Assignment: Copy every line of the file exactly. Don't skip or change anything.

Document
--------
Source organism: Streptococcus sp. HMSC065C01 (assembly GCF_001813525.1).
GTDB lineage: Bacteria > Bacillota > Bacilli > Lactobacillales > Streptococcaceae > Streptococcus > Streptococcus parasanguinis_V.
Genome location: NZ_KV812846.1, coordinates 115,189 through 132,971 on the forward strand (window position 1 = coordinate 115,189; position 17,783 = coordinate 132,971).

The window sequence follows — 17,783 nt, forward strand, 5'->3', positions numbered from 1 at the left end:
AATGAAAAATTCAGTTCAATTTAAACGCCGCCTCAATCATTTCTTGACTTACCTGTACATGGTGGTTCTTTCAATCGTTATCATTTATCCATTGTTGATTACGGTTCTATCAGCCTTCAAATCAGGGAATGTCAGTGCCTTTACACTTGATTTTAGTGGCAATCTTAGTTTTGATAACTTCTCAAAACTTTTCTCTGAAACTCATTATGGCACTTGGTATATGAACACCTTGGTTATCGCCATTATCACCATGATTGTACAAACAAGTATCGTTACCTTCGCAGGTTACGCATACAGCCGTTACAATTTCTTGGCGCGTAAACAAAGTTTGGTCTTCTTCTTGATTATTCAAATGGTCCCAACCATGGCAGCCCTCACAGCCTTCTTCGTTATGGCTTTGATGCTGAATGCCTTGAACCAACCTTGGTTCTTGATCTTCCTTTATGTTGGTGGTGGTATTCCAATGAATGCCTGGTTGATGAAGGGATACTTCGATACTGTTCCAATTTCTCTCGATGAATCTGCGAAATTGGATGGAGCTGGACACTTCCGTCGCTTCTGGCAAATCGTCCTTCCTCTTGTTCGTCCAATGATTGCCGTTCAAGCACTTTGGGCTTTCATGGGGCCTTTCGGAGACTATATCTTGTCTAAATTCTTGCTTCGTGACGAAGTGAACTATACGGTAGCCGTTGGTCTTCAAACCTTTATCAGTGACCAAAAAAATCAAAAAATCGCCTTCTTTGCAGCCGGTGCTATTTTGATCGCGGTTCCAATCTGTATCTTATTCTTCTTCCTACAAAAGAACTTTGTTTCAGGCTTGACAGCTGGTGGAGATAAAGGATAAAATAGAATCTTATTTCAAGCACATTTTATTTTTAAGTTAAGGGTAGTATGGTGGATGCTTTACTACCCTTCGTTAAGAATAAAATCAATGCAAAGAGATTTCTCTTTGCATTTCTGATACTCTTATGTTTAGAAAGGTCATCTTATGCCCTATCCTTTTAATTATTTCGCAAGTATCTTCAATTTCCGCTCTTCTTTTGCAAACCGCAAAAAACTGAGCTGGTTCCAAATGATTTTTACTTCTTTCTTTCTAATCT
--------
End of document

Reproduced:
Source organism: Streptococcus sp. HMSC065C01 (assembly GCF_001813525.1).
GTDB lineage: Bacteria > Bacillota > Bacilli > Lactobacillales > Streptococcaceae > Streptococcus > Streptococcus parasanguinis_V.
Genome location: NZ_KV812846.1, coordinates 115,189 through 132,971 on the forward strand (window position 1 = coordinate 115,189; position 17,783 = coordinate 132,971).

The window sequence follows — 17,783 nt, forward strand, 5'->3', positions numbered from 1 at the left end:
AATGAAAAATTCAGTTCAATTTAAACGCCGCCTCAATCATTTCTTGACTTACCTGTACATGGTGGTTCTTTCAATCGTTATCATTTATCCATTGTTGATTACGGTTCTATCAGCCTTCAAATCAGGGAATGTCAGTGCCTTTACACTTGATTTTAGTGGCAATCTTAGTTTTGATAACTTCTCAAAACTTTTCTCTGAAACTCATTATGGCACTTGGTATATGAACACCTTGGTTATCGCCATTATCACCATGATTGTACAAACAAGTATCGTTACCTTCGCAGGTTACGCATACAGCCGTTACAATTTCTTGGCGCGTAAACAAAGTTTGGTCTTCTTCTTGATTATTCAAATGGTCCCAACCATGGCAGCCCTCACAGCCTTCTTCGTTATGGCTTTGATGCTGAATGCCTTGAACCAACCTTGGTTCTTGATCTTCCTTTATGTTGGTGGTGGTATTCCAATGAATGCCTGGTTGATGAAGGGATACTTCGATACTGTTCCAATTTCTCTCGATGAATCTGCGAAATTGGATGGAGCTGGACACTTCCGTCGCTTCTGGCAAATCGTCCTTCCTCTTGTTCGTCCAATGATTGCCGTTCAAGCACTTTGGGCTTTCATGGGGCCTTTCGGAGACTATATCTTGTCTAAATTCTTGCTTCGTGACGAAGTGAACTATACGGTAGCCGTTGGTCTTCAAACCTTTATCAGTGACCAAAAAAATCAAAAAATCGCCTTCTTTGCAGCCGGTGCTATTTTGATCGCGGTTCCAATCTGTATCTTATTCTTCTTCCTACAAAAGAACTTTGTTTCAGGCTTGACAGCTGGTGGAGATAAAGGATAAAATAGAATCTTATTTCAAGCACATTTTATTTTTAAGTTAAGGGTAGTATGGTGGATGCTTTACTACCCTTCGTTAAGAATAAAATCAATGCAAAGAGATTTCTCTTTGCATTTCTGATACTCTTATGTTTAGAAAGGTCATCTTATGCCCTATCCTTTTAATTATTTCGCAAGTATCTTCAATTTCCGCTCTTCTTTTGCAAACCGCAAAAAACTGAGCTGGTTCCAAATGATTTTTACTTCTTTCTTTCTAATCT